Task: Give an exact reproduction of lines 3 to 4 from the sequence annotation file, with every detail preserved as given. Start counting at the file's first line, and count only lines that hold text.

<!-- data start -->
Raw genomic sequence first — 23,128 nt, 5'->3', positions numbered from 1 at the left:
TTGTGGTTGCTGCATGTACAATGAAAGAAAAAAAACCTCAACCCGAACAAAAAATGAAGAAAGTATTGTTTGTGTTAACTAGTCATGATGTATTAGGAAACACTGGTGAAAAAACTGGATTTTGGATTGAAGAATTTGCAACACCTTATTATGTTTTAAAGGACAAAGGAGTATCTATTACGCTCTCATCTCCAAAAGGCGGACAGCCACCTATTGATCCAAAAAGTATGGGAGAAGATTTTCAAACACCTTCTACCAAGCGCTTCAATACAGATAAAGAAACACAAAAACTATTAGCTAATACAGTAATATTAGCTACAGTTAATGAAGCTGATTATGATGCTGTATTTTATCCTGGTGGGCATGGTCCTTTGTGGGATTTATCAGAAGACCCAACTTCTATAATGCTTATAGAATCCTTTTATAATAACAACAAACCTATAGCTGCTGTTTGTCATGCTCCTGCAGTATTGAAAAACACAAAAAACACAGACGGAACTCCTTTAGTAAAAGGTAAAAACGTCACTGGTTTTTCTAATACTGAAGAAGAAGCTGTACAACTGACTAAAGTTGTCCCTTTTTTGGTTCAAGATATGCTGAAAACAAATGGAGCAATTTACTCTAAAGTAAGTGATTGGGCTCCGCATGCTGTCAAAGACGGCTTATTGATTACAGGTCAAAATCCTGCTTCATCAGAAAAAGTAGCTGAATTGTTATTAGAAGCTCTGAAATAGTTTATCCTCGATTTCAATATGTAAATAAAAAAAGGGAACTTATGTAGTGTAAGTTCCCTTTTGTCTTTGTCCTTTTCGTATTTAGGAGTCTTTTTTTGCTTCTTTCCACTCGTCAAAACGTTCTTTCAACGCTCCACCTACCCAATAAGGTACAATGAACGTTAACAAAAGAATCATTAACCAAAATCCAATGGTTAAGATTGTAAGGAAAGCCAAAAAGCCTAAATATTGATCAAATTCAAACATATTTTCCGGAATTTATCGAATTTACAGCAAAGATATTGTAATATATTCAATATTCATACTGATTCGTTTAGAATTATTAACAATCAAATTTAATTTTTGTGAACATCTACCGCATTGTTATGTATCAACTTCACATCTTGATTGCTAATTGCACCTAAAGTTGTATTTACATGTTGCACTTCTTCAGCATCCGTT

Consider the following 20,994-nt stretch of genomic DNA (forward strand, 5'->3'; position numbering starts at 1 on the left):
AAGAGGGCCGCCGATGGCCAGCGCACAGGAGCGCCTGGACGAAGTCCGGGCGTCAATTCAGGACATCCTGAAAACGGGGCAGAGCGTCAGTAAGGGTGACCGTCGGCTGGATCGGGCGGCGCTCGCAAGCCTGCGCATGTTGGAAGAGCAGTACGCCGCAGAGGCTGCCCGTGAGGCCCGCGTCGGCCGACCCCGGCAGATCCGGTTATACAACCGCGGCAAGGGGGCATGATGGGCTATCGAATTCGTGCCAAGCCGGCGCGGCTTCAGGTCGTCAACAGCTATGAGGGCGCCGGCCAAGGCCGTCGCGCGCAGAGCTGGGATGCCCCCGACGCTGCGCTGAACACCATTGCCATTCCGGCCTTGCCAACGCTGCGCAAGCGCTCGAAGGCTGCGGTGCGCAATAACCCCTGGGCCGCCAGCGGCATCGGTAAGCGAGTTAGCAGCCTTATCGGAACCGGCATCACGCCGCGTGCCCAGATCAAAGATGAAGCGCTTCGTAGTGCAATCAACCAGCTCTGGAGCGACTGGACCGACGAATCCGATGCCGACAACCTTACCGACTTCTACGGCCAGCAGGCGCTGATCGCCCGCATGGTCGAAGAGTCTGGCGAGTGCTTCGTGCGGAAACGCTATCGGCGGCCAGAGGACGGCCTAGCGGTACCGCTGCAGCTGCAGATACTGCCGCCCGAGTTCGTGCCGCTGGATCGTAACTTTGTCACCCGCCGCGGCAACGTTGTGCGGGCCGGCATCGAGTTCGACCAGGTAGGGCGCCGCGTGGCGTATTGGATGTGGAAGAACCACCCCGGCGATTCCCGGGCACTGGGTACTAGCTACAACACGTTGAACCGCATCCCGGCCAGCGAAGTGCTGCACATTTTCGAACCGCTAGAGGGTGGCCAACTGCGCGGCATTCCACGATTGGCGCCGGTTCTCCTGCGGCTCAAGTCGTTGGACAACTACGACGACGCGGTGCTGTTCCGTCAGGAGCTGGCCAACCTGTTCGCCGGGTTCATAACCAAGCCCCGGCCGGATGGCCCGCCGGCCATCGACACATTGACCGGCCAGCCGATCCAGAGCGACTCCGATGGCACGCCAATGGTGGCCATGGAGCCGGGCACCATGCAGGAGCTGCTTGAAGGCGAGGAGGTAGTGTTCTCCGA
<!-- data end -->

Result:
Consider the following 20,994-nt stretch of genomic DNA (forward strand, 5'->3'; position numbering starts at 1 on the left):
AAGAGGGCCGCCGATGGCCAGCGCACAGGAGCGCCTGGACGAAGTCCGGGCGTCAATTCAGGACATCCTGAAAACGGGGCAGAGCGTCAGTAAGGGTGACCGTCGGCTGGATCGGGCGGCGCTCGCAAGCCTGCGCATGTTGGAAGAGCAGTACGCCGCAGAGGCTGCCCGTGAGGCCCGCGTCGGCCGACCCCGGCAGATCCGGTTATACAACCGCGGCAAGGGGGCATGATGGGCTATCGAATTCGTGCCAAGCCGGCGCGGCTTCAGGTCGTCAACAGCTATGAGGGCGCCGGCCAAGGCCGTCGCGCGCAGAGCTGGGATGCCCCCGACGCTGCGCTGAACACCATTGCCATTCCGGCCTTGCCAACGCTGCGCAAGCGCTCGAAGGCTGCGGTGCGCAATAACCCCTGGGCCGCCAGCGGCATCGGTAAGCGAGTTAGCAGCCTTATCGGAACCGGCATCACGCCGCGTGCCCAGATCAAAGATGAAGCGCTTCGTAGTGCAATCAACCAGCTCTGGAGCGACTGGACCGACGAATCCGATGCCGACAACCTTACCGACTTCTACGGCCAGCAGGCGCTGATCGCCCGCATGGTCGAAGAGTCTGGCGAGTGCTTCGTGCGGAAACGCTATCGGCGGCCAGAGGACGGCCTAGCGGTACCGCTGCAGCTGCAGATACTGCCGCCCGAGTTCGTGCCGCTGGATCGTAACTTTGTCACCCGCCGCGGCAACGTTGTGCGGGCCGGCATCGAGTTCGACCAGGTAGGGCGCCGCGTGGCGTATTGGATGTGGAAGAACCACCCCGGCGATTCCCGGGCACTGGGTACTAGCTACAACACGTTGAACCGCATCCCGGCCAGCGAAGTGCTGCACATTTTCGAACCGCTAGAGGGTGGCCAACTGCGCGGCATTCCACGATTGGCGCCGGTTCTCCTGCGGCTCAAGTCGTTGGACAACTACGACGACGCGGTGCTGTTCCGTCAGGAGCTGGCCAACCTGTTCGCCGGGTTCATAACCAAGCCCCGGCCGGATGGCCCGCCGGCCATCGACACATTGACCGGCCAGCCGATCCAGAGCGACTCCGATGGCACGCCAATGGTGGCCATGGAGCCGGGCACCATGCAGGAGCTGCTTGAAGGCGAGGAGGTAGTGTTCTCCGA